In June 1998, soon after his 60th birthday, Sir Paul Nicholson stepped down as chief executive, although he stayed on as chairman. A new chief executive, Martin Grant, formally of Allied Domecq, was chosen to replace him. I have met Mr. Grant. He has done enormous damage, but he is charming and plausible, and it is always disappointing that one's demons do not conform to the stereotype.

From the outset, the signs were ominous. Mr. Grant made it clear that he would not be moving to the north-east, despite the fact that Swallow's headquarters is based there. Within a short time of taking over, he advised the company that it should get out of brewing. The board reluctantly agreed. It did, however, express a preference for the company's brewing interests to be sold as a going concern.

At that point, a ray of hope appeared. A management team, led by Frank Nicholson—the joint managing director, and brother of Sir Paul—made a bid for the breweries and certain of the pubs owned by Vaux. Sir Paul very properly took a back seat, in order not to be seen to favour his brother's interests. The management buy-out should have been the solution that satisfied everyone.

Initially, the main fear in Sunderland was that the management would be outbid by one of the four breweries, closed and asset stripped. However, on 20 November 1998—the deadline—we found to our pleasant surprise that none of the big four had made a bid for the entire company, which appeared to leave the field clear for the management buy-out. We had reckoned, however, without Mr. Grant. It soon became clear that Mr. Grant was determined to resist the management buy-out and opt instead for a scorched-earth policy.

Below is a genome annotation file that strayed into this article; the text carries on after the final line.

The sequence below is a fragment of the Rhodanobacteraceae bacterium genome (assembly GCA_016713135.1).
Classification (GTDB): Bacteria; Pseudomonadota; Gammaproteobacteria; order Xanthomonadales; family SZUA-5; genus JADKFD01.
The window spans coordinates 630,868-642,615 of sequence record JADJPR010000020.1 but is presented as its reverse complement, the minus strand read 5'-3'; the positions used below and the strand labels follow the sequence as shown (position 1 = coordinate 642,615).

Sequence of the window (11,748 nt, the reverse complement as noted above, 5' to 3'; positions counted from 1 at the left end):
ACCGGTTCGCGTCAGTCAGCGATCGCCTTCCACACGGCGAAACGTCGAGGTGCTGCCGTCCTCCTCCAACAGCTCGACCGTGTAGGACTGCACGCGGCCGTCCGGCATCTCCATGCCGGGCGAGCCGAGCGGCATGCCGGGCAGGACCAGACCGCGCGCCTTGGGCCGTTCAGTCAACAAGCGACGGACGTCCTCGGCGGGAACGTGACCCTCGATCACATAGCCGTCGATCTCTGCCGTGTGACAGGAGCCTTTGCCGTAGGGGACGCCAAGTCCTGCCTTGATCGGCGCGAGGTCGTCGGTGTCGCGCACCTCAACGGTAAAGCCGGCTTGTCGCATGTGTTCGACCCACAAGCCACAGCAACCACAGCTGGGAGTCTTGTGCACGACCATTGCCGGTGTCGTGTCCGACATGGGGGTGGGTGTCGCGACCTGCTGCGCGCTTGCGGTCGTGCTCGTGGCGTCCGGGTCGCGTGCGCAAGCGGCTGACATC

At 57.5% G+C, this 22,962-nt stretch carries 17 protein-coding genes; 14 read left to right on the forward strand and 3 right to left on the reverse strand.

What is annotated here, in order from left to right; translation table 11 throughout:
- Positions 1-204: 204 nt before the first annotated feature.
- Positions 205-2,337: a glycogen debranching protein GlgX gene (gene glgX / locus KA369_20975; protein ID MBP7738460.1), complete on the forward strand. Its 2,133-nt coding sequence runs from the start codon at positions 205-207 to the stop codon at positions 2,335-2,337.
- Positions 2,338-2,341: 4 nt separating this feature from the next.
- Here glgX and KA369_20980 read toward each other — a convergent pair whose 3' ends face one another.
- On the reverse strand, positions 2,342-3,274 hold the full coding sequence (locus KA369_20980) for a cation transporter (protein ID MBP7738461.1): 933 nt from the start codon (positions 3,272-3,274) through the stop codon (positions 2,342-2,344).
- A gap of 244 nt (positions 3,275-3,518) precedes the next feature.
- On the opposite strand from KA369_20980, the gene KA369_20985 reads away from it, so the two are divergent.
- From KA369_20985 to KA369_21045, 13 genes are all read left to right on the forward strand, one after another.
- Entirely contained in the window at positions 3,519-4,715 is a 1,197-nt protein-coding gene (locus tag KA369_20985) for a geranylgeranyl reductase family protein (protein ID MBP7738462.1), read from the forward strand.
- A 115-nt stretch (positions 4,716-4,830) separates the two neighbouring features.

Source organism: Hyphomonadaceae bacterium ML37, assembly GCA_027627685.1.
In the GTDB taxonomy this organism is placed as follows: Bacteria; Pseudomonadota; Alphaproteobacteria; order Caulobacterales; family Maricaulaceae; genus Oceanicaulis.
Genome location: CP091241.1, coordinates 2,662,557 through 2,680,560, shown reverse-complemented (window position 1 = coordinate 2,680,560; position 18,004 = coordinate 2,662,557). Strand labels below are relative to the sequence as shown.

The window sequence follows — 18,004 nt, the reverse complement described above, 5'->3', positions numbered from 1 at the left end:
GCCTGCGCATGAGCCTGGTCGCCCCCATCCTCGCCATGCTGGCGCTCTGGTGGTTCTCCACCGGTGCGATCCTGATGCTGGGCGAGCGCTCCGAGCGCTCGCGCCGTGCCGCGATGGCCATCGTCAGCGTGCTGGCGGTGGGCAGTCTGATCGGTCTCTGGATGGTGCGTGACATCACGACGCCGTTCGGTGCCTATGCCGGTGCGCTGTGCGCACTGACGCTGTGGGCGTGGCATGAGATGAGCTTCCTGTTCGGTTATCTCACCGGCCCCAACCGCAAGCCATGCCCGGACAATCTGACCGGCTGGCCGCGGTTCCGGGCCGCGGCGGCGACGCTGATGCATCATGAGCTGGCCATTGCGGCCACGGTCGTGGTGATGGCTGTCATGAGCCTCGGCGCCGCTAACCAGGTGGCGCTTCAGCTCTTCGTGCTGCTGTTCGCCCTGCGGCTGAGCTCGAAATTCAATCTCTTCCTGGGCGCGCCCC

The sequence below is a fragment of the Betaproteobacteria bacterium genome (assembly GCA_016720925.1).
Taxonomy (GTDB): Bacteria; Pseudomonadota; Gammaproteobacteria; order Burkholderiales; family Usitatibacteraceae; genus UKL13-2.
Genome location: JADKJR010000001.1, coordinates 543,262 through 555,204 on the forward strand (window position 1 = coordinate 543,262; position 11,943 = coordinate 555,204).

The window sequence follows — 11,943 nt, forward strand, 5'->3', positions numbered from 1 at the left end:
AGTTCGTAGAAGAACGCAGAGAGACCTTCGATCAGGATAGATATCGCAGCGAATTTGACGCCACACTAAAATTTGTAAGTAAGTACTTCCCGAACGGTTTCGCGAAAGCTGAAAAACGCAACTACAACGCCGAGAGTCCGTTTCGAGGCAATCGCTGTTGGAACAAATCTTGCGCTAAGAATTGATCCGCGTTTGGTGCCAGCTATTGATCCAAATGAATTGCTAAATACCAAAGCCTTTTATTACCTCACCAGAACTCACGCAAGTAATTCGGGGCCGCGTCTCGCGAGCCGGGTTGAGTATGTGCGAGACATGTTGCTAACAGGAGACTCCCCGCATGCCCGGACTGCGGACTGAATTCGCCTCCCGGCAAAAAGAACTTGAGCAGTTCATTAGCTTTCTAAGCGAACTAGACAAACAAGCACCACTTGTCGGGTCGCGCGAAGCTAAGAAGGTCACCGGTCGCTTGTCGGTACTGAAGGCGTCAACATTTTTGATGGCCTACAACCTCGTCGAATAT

In January, Mr. Grant submitted a paper to the board arguing that Vaux was worth £24 million more closed down and asset-stripped than were it to be sold as a going concern. His figures were clearly preposterous, and his advice was rejected. On 15 January, the board opted instead to open negotiations with Frank Nicholson and his management team.

Mr. Grant, however, did not accept defeat. He and the finance director, Mr. Neal Gossage, went behind the backs of the board and bad-mouthed the proposed management buy-out to City institutions with major holdings in Vaux. On 8 February, they were summoned by the board and sacked; but the damage was done.

Following the departure of Messrs Grant and Gossage, a spate of hostile stories began to appear in City pages. In March, the advisers appointed by the company reported back to the board, and it became clear that they were split. One of them was prepared to recommend the management buy-out, but the other declined to, arguing that an extra £15 million—3 or 4 per cent. of the group's market value—could be squeezed out of the assets if they were sold off piecemeal.